Colbert has still got it. He developed an instant Christianity test, just like the Republican presidential candidates want.

If you want to know if somebody is Christian, just ask them to complete this sentence: Jesus said ‘I was hungry,’ and you gave me something to eat, ‘I was thirsty,’ and you gave me something to drink, ‘I was a stranger,’ and you…

And the answer is…

And if they don’t say ‘welcomed me in,’ they are either a terrorist or they are running for president.

There’s still a few bugs in the test, particularly all the false positives. I test as Christian.


  1. says

    Actually, it gets better. The story ends with:

    For I was hungry, and you didn’t feed me. I was thirsty, and you didn’t give me a drink. 43I was a stranger, and you didn’t invite me into your home. I was naked, and you didn’t give me clothing. I was sick and in prison, and you didn’t visit me.’

    44“Then they will reply, ‘Lord, when did we ever see you hungry or thirsty or a stranger or naked or sick or in prison, and not help you?’

    45“And he will answer, ‘I tell you the truth, when you refused to help the least of these my brothers and sisters, you were refusing to help me.’

    However, it kind of gets weird with the people then being shuffled off separately to heaven and hell. Still, that’s a good ‘un on the Bible thumpers.

  2. blf says

    Republicans like to invoke the Bible yet ignore what it teaches about refugees:

    Deeply religious and conservative Americans support Republican positions — but not when they advocate turning away the vulnerable

    As Republican lawmakers push to ban refugees, they should realize that, in doing so, they aren’t just being incredibly callous to people fleeing a war zone — they are alienating many of the evangelical Christians who are so central to the party’s base.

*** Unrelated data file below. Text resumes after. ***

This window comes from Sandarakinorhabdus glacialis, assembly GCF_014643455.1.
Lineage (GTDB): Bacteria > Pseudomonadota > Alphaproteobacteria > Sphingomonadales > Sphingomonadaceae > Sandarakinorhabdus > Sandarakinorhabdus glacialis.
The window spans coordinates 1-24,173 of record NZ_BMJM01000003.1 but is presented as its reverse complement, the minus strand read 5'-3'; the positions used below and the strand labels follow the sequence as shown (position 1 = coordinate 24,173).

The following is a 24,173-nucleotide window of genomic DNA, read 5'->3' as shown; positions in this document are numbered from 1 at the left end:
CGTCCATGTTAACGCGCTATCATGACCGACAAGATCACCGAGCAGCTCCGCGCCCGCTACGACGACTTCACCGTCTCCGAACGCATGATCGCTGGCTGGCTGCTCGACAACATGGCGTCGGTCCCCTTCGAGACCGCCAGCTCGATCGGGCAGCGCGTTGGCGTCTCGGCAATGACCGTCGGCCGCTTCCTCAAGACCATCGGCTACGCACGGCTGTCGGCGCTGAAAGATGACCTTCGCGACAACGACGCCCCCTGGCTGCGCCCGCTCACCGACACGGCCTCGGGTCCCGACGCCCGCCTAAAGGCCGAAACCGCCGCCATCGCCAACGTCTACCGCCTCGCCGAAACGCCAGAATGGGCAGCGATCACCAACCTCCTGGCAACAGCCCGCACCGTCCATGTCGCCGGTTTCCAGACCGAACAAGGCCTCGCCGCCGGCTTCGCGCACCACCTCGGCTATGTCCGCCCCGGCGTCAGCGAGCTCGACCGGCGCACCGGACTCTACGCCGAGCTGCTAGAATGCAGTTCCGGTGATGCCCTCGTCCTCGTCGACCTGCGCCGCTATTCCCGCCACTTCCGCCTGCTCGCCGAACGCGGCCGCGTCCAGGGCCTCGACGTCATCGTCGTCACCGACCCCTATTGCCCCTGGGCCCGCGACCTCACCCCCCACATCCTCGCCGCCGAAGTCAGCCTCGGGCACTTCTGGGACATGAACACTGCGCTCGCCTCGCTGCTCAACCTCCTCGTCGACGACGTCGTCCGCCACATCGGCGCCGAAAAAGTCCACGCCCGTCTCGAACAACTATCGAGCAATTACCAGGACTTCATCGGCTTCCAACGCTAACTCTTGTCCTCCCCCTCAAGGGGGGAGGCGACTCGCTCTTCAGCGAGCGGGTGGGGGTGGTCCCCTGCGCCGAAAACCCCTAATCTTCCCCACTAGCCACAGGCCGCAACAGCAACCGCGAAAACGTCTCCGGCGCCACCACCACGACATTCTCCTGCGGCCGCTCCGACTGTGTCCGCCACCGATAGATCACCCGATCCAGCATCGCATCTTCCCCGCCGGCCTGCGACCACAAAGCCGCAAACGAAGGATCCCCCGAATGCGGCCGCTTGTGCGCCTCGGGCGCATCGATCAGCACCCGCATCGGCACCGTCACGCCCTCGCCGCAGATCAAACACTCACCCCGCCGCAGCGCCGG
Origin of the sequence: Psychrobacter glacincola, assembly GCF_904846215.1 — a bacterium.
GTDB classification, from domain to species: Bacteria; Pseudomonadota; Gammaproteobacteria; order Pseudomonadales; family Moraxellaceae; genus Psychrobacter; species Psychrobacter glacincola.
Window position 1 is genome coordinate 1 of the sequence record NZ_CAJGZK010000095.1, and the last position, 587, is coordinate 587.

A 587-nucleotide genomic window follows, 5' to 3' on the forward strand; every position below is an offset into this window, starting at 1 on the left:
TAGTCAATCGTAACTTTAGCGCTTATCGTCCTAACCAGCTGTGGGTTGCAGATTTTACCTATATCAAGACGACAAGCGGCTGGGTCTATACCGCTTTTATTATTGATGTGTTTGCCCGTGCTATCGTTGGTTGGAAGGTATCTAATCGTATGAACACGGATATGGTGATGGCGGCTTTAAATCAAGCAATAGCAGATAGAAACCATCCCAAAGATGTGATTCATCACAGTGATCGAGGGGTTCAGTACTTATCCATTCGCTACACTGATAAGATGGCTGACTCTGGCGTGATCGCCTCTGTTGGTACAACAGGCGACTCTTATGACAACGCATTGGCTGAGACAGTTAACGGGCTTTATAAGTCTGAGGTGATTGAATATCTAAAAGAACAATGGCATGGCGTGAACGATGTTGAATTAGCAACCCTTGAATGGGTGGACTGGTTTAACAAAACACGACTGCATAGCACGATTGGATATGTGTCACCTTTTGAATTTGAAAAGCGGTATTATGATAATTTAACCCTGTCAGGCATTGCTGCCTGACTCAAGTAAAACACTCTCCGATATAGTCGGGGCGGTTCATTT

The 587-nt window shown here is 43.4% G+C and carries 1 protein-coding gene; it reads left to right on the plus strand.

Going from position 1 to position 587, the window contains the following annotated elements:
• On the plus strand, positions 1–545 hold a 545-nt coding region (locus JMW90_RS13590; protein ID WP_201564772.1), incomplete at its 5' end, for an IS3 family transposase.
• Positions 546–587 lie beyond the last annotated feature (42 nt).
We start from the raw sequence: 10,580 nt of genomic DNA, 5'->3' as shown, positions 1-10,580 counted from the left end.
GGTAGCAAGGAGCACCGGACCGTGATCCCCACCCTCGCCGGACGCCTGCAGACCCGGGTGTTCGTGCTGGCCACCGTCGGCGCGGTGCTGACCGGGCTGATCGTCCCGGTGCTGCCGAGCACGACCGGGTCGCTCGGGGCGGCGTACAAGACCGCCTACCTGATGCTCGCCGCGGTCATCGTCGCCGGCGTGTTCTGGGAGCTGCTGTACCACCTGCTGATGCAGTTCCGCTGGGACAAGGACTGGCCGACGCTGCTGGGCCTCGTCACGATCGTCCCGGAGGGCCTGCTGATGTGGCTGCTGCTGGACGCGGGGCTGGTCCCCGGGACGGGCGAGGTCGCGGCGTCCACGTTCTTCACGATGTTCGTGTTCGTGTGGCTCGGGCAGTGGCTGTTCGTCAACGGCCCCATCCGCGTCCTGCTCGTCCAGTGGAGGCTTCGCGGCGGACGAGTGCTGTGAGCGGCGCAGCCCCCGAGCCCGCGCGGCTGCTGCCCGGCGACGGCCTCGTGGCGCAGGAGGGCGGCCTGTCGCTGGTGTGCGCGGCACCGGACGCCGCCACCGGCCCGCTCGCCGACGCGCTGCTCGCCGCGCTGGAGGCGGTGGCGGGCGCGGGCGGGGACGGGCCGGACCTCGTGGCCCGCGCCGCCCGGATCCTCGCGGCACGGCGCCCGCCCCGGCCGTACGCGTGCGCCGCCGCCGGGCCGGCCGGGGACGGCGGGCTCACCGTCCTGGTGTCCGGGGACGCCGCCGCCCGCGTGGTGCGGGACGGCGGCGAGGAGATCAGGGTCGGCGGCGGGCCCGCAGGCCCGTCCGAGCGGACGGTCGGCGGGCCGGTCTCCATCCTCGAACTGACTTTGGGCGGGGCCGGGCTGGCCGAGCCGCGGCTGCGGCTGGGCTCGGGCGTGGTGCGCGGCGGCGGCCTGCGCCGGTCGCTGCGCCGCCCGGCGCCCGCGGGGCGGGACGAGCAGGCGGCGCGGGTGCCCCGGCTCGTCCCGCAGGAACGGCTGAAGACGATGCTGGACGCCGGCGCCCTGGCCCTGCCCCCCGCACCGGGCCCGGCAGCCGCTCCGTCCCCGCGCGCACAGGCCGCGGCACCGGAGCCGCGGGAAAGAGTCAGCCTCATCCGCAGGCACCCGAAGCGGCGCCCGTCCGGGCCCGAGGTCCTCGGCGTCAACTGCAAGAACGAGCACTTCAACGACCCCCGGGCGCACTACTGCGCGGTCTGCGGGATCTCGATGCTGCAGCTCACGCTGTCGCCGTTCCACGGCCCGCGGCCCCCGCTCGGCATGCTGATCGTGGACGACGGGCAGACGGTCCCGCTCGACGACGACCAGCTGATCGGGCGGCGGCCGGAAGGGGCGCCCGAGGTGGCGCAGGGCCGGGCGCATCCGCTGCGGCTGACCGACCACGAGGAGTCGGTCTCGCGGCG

The Republican party has been quick to claim the Bible’s authority in opposing gay marriage — an “authority” built on a handful ofcontroversial verses. But when it comes to giving aid to needy widows and orphans from Syria, these lawmakers ignore the staggering number of biblical passages related to compassion, hospitality and loving one’s enemies.

  3. Bernard Bumner says

    As someone else pointed out, the celebrated central narrative of Christianity begins with desperate migrants granted shelter thanks to the kindness of strangers. One of them was also an unmarried teen and pregnant by someone other than her fiancé. It is a litany of right wing concerns.

  4. laurentweppe says

    There’s still a few bugs in the test, particularly all the false positives. I test as Christian.

    You’re neither a terrorist nor running for president, ergo Colbert’s test worked.

  5. consciousness razor says

    Well, it is sort of understandable why Bush and friends would conclude that. We clearly don’t need any more people running for president, so they’re probably terrorists.

  6. unclefrogy says

    if this is the level of political ideas coming out this election cycle I am kind of dreading the next year in the news.
    some tell me that it is impossible for the right wing to get one of their spoke buffoons elected to the white house.
    uncle frogy

  7. Cosimo says

    Come on. JC was talking to his tribe. Not to the goyim. That’s what he meant by ‘brothers and sisters’. JC was a xenophobe. Recall Matthew 15:21-29, among other passages of the gospels.

  8. laurentweppe says

    I think we should acknowledge that Colbert is a devout Catholic.

    And few groups have had to deal with the bullshit of conmen hiding behind false piety for longer than devout Catholics

  9. chrislawson says

    Cosimo — that’s not a great example. While Jesus does say his purpose is to help exclusively the “lost sheep of the House of Israel”, when the Canaanite woman impresses him, he heals her daughter anyway.